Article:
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  40.  4
    David A. Buehler, Paul Carrick, David DeGrazia, Alan M. Goldberg, Richard N. Hill, Kenneth V. Iserson & Andrew Jameton (1999). Kenneth M. Boyd, MA, BD, Ph. D., is Senior Lecturer in Medical Ethics, Edinburgh University Medical School, Research Director of the Institute of Medical Ethics, and Associate Minister of the Church of St. John the Evangelist, Princes Street, Edinburgh, Scotland. [REVIEW] Cambridge Quarterly of Healthcare Ethics 8:6-7.
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  41.  14
    Kenneth Goodman (1990). Book Review: Communication Ethics and Global Change: A Book Review by Kenneth Goodman. [REVIEW] Journal of Mass Media Ethics 5 (1):66 – 69.
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  42.  3
    Richard E. Champlin, Ka Wah Chan, Leonard M. Fleck, John Harris, Matti Häyry, Søren Holm, Kenneth V. Iserson, Lynn A. Jansen & Martin Korbling (2004). Bette Anton, MLS, is Head Librarian of the Pamela and Kenneth Fong Optometry and Health Sciences Library. This Library Serves the University of California, Berkeley–University of California, San Francisco Joint Medical Pro-Gram and the University of California, Berkeley School of Optometry. Cambridge Quarterly of Healthcare Ethics 13:117-118.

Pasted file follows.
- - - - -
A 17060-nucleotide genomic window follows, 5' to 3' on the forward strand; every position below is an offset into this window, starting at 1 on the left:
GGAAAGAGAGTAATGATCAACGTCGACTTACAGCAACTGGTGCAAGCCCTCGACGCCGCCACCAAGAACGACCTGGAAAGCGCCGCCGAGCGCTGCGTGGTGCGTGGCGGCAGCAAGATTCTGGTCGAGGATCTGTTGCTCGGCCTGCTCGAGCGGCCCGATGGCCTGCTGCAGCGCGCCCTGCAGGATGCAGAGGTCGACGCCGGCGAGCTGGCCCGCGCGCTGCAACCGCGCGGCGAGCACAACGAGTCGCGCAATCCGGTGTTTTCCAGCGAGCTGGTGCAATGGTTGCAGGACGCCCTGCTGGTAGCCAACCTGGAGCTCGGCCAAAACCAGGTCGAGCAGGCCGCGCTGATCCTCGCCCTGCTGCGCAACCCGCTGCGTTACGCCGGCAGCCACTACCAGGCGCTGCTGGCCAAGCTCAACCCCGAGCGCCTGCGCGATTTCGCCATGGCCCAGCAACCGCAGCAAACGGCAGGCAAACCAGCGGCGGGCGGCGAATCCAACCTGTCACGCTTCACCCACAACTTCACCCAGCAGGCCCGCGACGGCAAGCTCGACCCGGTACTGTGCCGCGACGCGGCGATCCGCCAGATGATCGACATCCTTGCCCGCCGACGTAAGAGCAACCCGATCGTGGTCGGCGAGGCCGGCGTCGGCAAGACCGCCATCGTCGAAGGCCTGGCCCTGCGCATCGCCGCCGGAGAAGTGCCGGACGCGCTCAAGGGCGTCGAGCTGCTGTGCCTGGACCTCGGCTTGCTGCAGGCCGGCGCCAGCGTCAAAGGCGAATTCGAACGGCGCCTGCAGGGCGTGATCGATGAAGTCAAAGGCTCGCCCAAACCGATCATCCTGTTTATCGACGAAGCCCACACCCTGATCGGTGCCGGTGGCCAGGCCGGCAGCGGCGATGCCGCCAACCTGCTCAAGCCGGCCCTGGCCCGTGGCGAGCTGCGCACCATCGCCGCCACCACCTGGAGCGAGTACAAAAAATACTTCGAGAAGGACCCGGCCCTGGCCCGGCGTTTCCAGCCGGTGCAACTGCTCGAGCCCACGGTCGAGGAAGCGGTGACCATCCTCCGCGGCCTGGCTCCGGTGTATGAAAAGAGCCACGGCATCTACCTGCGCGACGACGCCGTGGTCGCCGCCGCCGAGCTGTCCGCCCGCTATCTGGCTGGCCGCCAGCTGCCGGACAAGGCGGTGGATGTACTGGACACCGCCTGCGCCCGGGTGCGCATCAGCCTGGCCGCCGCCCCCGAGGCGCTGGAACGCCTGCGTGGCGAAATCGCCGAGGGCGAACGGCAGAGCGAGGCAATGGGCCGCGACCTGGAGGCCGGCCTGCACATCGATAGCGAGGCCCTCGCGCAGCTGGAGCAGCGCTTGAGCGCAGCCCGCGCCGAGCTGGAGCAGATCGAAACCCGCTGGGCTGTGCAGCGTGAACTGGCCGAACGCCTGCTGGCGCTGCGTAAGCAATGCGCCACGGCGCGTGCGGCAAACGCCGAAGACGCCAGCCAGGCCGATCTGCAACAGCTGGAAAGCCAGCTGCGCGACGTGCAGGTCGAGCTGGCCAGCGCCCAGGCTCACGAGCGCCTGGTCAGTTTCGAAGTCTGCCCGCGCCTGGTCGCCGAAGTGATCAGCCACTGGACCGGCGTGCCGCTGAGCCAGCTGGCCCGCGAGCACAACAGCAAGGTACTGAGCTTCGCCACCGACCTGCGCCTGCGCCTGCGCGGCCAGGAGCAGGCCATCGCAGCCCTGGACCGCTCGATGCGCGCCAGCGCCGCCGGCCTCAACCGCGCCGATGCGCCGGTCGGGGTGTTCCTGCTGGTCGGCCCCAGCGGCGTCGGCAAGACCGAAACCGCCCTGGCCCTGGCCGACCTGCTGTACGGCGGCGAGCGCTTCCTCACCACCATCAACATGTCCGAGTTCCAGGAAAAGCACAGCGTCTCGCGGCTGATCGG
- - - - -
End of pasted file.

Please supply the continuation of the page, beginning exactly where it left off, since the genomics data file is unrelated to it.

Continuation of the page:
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  43.  5
    Kenneth Burke & Margaret Schlauch (1938). Twelve Propositions by Kenneth Burke on the Relation Between Economics and Psychology. Science and Society 2 (2):242 - 253.
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  44.  4
    James Burdick (2000). Response to “A Critique of UNOS Liver Allocation Policy” by Kenneth Einar Himma (CQ Vol 8, No 3). Cambridge Quarterly of Healthcare Ethics 9 (2):275-280.
    The critique of the United Network for Organ Sharing (UNOS) liver allocation policy by Kenneth Himma has flaws related to the complexities and evolutionary nature of the field. Recent improvements in transplantation have achieved national attention of this sort. There has been an evolution, unequaled elsewhere in medicine, of a national data set and national rules. The transplant community might have been more effective in communicating the details of this, and the problems associated with organ allocation policy. The novelty (...)
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  45.  4
    Terence H. McLaughlin (1998). Kenneth Strike on Liberalism, Citizenship and the Private Interest in Schooling. Studies in Philosophy and Education 17 (4):231-241.